David Brechin-Smith


David Brechin-Smith is an award-winning screenwriter whose career spans game shows, light entertainment, primetime comedy-drama, drama series, documentary, shorts and feature films.

Brechin-Smith broke into television in the mid-90s writing bad jokes for game show Celebrity Squares, and was soon writing for local light entertainment shows including McPhail & Gadsby, Bloopers and ventriloquist David Strassman’s talk show Strassman. He also wrote material for Strassman’s touring international stage show.

He then joined the scriptwriting team on 2002 comedy-drama series Lovebites. Inspired by Stephen Hickey-directed movie Hopeless (2000), the show centred on the messy love lives of a group of 20-somethings. Two of Brechin-Smith's Lovebites scripts were nominated for the same award (Best Comedy Script) at the 2003 NZ Television Awards. Another nomination in the same category came at the 2005 NZ Screen Awards, this time for his work on Gibson Group show The Strip (2003). The comedy-drama series centred on a workaholic lawyer (Luanne Gordon) who decides to change her life and run a male strip club.

Then came work on the ambitious The Insiders Guide to Happiness (2004), including the episode excerpted here. Created by Peter Cox, it followed the interconnected lives of eight characters searching for happiness. Making a TV series underpinned by chaos theory was risky, but it won acclaim and solid ratings; Happiness was followed the year after by prequel series The Insiders Guide to Love. In the Dominion Post, writer Jane Clifton wrote of Love: “where else where would you find a ladybird, a hearing aide, a rolling pin and a Great Dane called Batman as key plot ingredients?”

Brechin-Smith won Best Drama Script at the 2005 NZ Screen Awards for The Insiders Guide to Happiness; the follow-up series netted him Best Drama Script at the 2006 Qantas TV Awards. Both Happiness and Love won gongs for Best Drama Series. The first episode of The Insiders Guide to Love, written by Brechin-Smith, was studied as part of the Advanced Diploma of Professional Screenwriting at Melbourne’s RMIT University.

He then created and wrote The Hothouse (2007), a contemporary urban drama series about people crossing the line between right and wrong into messy grey moral areas. Brechin-Smith wanted to show “what happens when someone who upholds the law commits a terrible crime and realises they might get away with it”. The series was nominated for 10 awards at the 2008 Qantas TV Awards, including Best Drama.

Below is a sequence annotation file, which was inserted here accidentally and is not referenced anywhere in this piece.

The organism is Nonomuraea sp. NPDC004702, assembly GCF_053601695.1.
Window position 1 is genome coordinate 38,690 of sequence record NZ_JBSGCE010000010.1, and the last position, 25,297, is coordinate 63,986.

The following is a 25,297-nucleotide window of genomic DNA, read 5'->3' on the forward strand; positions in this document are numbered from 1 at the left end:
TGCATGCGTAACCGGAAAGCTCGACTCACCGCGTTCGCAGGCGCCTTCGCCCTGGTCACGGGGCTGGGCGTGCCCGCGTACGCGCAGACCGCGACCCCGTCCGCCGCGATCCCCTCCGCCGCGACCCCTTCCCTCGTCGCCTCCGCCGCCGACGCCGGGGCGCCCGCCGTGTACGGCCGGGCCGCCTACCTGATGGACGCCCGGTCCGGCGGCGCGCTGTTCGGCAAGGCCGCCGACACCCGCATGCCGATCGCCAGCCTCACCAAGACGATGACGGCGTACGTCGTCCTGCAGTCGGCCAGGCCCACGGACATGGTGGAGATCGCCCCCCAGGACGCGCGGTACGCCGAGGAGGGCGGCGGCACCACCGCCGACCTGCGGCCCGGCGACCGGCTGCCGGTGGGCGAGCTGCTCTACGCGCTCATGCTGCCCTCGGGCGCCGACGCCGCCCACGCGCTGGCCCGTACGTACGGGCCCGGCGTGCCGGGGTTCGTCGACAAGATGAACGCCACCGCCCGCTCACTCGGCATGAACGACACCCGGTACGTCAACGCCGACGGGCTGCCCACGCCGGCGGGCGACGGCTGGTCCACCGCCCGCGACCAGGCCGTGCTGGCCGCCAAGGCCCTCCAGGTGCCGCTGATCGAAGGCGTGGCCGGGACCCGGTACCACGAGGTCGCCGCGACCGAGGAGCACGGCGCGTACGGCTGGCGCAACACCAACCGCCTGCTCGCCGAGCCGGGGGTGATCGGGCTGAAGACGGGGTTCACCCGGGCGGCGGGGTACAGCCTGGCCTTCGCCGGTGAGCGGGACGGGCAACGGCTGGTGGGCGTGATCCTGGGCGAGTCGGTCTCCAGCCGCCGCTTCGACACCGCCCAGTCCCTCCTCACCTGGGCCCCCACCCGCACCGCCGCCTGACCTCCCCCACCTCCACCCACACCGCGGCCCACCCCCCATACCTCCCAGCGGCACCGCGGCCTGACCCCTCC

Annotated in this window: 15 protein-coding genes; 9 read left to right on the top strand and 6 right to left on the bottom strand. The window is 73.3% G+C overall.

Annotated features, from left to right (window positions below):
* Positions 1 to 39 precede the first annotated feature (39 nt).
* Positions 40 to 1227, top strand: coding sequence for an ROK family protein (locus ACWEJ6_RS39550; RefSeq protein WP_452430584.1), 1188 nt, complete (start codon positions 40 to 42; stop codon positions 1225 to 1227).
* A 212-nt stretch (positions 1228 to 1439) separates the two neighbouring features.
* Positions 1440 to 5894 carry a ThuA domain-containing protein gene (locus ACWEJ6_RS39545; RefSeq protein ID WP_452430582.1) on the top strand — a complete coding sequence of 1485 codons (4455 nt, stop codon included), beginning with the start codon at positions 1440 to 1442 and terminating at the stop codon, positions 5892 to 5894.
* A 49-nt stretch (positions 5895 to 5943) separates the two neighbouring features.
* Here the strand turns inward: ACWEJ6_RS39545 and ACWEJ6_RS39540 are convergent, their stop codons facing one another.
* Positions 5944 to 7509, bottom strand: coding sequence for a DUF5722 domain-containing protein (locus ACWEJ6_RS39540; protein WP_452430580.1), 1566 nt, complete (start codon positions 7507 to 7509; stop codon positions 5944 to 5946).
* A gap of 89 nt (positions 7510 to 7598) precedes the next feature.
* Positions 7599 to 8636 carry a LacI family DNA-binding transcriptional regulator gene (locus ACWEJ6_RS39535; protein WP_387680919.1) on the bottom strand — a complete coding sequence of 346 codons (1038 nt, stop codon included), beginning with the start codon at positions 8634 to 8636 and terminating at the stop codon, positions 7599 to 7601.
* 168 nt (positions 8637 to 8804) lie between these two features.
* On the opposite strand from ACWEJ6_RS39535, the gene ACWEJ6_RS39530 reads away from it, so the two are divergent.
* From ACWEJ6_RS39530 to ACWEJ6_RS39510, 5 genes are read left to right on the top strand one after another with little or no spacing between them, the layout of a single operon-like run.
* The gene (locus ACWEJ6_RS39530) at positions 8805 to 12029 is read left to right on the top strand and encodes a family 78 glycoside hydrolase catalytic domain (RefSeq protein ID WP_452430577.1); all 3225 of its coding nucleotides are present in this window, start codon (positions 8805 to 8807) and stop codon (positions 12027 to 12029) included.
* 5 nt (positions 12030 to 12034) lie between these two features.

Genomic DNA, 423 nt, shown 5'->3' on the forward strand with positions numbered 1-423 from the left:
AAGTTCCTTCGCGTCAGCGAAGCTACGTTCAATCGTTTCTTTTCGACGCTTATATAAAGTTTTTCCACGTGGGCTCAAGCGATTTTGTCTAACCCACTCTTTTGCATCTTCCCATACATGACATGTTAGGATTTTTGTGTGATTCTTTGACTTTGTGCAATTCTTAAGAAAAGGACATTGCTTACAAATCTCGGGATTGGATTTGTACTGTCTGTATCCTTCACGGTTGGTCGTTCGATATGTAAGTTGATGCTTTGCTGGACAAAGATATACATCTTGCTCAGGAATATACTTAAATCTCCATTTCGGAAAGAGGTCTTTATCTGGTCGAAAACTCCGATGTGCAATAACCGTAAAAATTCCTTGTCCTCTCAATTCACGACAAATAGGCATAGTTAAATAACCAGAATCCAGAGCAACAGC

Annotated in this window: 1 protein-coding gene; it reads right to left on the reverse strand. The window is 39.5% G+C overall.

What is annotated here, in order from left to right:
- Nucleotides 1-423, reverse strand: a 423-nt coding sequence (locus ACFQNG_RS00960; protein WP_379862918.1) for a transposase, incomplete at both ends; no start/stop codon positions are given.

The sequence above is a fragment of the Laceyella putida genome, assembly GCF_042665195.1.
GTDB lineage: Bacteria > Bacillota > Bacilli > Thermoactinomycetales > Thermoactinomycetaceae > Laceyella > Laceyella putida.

In 2008, he co-wrote (with Kelly Kilgour) 48 Hour short Māori Detective and the Boogie Fever, which scooped the Wellington regional section of the competition. In 2009, Brechin-Smith joined the writing team on The Cult, a mystery-thriller series about family members attempting to rescue their loved ones from a dangerous cult. He co-wrote this first episode (with Insiders Guide's Peter Cox). The show's sales spanned from Portugal to Brazil; Russian state broadcaster Rossiya 1 also commissioned their own remake.

He also wrote for both series of comedy-drama Paradise Café (2009-2011), a NZ-UK co-production about a group of children running a café on a tropical island, while dealing with ghosts. He also co-wrote (with director Brendan Donovan) 2011 movie The Hopes and Dreams of Gazza Snell, set in the world of top-level karting. In the Sunday Star-Times, Barney McDonald called it "lovingly observed", praising the humour and "Kiwiness" of the characters. 

Brechin-Smith was the writer of five-part docudrama War News (2014), which used a modern day current affairs approach to revisit World War One. Dominion Post reviewer Linda Burgess praised a "fluent script", "well realised". Brechin-Smith contributed to documentary series Christchurch: Ever Evolving City, and wrote feature-length docudrama Doubt: The Scott Watson Case. He is also one of the producers of Slavko Martinov's quirky birdbreeding documentary Pecking Order.

He holds an Master of Arts (with Distinction) in Scriptwriting from Victoria University's International Institute of Modern Letters. He was awarded the David Carson-Parker Embassy Prize for best MA folio project.

Brechin-Smith was on the team that created the 2011 Rugby World Cup Exhibition in The Cloud on Auckland’s waterfront. Called We Do Things Differently Here, the exhibition showcased New Zealand industry and innovation. In 2016 he became head of the writing team at national museum Te Papa Tongarewa.

Profile published on 10 March 2010; updated on 15 October 2018

Sources include
David Brechin-Smith
Redfilm website. Accessed 15 October 2018
Linda Burgess, 'Old footage made like new' (Review of War News) - The Dominion Post, 23 June 2014
Jane Clifton, Review of The Insider's Guide to Love - The Dominion Post, 8 November 2005, page B7
Barney McDonald, Review of The Hopes and Dreams of Gazza Snell, The Sunday Star-Times, January 2010
'Cracks in the thin blue line' - The Dominion Post (TV Week pullout), 27 February 2007, page T3